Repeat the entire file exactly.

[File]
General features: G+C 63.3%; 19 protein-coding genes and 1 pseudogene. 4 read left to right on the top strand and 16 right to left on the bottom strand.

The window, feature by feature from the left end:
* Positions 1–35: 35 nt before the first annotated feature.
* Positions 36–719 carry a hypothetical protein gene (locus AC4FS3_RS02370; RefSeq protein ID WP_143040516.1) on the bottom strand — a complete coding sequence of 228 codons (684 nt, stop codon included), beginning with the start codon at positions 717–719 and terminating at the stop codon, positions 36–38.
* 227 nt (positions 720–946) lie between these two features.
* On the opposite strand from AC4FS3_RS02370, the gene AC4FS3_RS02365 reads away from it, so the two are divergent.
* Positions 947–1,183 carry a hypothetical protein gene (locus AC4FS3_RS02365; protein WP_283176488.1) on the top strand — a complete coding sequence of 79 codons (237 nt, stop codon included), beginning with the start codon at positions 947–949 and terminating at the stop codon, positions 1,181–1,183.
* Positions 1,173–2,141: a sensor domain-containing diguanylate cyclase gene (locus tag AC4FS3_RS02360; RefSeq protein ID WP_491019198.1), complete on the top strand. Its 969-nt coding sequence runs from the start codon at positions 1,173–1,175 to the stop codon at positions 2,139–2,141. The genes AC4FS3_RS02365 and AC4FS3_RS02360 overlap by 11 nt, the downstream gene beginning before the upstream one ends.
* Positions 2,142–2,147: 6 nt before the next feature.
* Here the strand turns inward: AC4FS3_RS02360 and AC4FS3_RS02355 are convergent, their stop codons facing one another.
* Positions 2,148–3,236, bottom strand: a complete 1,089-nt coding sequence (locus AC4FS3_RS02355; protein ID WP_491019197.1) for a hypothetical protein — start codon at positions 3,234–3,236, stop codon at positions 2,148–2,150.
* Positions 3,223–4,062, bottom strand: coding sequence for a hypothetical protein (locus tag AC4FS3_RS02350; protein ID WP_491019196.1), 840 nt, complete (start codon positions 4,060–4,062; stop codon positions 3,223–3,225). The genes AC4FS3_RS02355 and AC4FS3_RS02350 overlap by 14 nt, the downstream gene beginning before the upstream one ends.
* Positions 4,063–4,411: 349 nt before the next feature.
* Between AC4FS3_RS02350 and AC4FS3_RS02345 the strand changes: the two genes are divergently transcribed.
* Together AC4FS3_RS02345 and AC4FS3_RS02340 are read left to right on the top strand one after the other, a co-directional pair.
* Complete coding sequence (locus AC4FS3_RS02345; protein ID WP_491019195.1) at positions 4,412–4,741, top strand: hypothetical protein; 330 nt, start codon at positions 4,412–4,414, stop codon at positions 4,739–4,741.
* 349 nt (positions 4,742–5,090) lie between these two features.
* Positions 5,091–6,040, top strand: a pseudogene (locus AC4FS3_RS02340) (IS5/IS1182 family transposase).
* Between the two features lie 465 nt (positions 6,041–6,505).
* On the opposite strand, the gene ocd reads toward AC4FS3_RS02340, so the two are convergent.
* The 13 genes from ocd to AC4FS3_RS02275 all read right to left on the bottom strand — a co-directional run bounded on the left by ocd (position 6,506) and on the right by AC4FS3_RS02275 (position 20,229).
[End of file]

General features: G+C 63.3%; 19 protein-coding genes and 1 pseudogene. 4 read left to right on the top strand and 16 right to left on the bottom strand.

The window, feature by feature from the left end:
* Positions 1–35: 35 nt before the first annotated feature.
* Positions 36–719 carry a hypothetical protein gene (locus AC4FS3_RS02370; RefSeq protein ID WP_143040516.1) on the bottom strand — a complete coding sequence of 228 codons (684 nt, stop codon included), beginning with the start codon at positions 717–719 and terminating at the stop codon, positions 36–38.
* 227 nt (positions 720–946) lie between these two features.
* On the opposite strand from AC4FS3_RS02370, the gene AC4FS3_RS02365 reads away from it, so the two are divergent.
* Positions 947–1,183 carry a hypothetical protein gene (locus AC4FS3_RS02365; protein WP_283176488.1) on the top strand — a complete coding sequence of 79 codons (237 nt, stop codon included), beginning with the start codon at positions 947–949 and terminating at the stop codon, positions 1,181–1,183.
* Positions 1,173–2,141: a sensor domain-containing diguanylate cyclase gene (locus tag AC4FS3_RS02360; RefSeq protein ID WP_491019198.1), complete on the top strand. Its 969-nt coding sequence runs from the start codon at positions 1,173–1,175 to the stop codon at positions 2,139–2,141. The genes AC4FS3_RS02365 and AC4FS3_RS02360 overlap by 11 nt, the downstream gene beginning before the upstream one ends.
* Positions 2,142–2,147: 6 nt before the next feature.
* Here the strand turns inward: AC4FS3_RS02360 and AC4FS3_RS02355 are convergent, their stop codons facing one another.
* Positions 2,148–3,236, bottom strand: a complete 1,089-nt coding sequence (locus AC4FS3_RS02355; protein ID WP_491019197.1) for a hypothetical protein — start codon at positions 3,234–3,236, stop codon at positions 2,148–2,150.
* Positions 3,223–4,062, bottom strand: coding sequence for a hypothetical protein (locus tag AC4FS3_RS02350; protein ID WP_491019196.1), 840 nt, complete (start codon positions 4,060–4,062; stop codon positions 3,223–3,225). The genes AC4FS3_RS02355 and AC4FS3_RS02350 overlap by 14 nt, the downstream gene beginning before the upstream one ends.
* Positions 4,063–4,411: 349 nt before the next feature.
* Between AC4FS3_RS02350 and AC4FS3_RS02345 the strand changes: the two genes are divergently transcribed.
* Together AC4FS3_RS02345 and AC4FS3_RS02340 are read left to right on the top strand one after the other, a co-directional pair.
* Complete coding sequence (locus AC4FS3_RS02345; protein ID WP_491019195.1) at positions 4,412–4,741, top strand: hypothetical protein; 330 nt, start codon at positions 4,412–4,414, stop codon at positions 4,739–4,741.
* 349 nt (positions 4,742–5,090) lie between these two features.
* Positions 5,091–6,040, top strand: a pseudogene (locus AC4FS3_RS02340) (IS5/IS1182 family transposase).
* Between the two features lie 465 nt (positions 6,041–6,505).
* On the opposite strand, the gene ocd reads toward AC4FS3_RS02340, so the two are convergent.
* The 13 genes from ocd to AC4FS3_RS02275 all read right to left on the bottom strand — a co-directional run bounded on the left by ocd (position 6,506) and on the right by AC4FS3_RS02275 (position 20,229).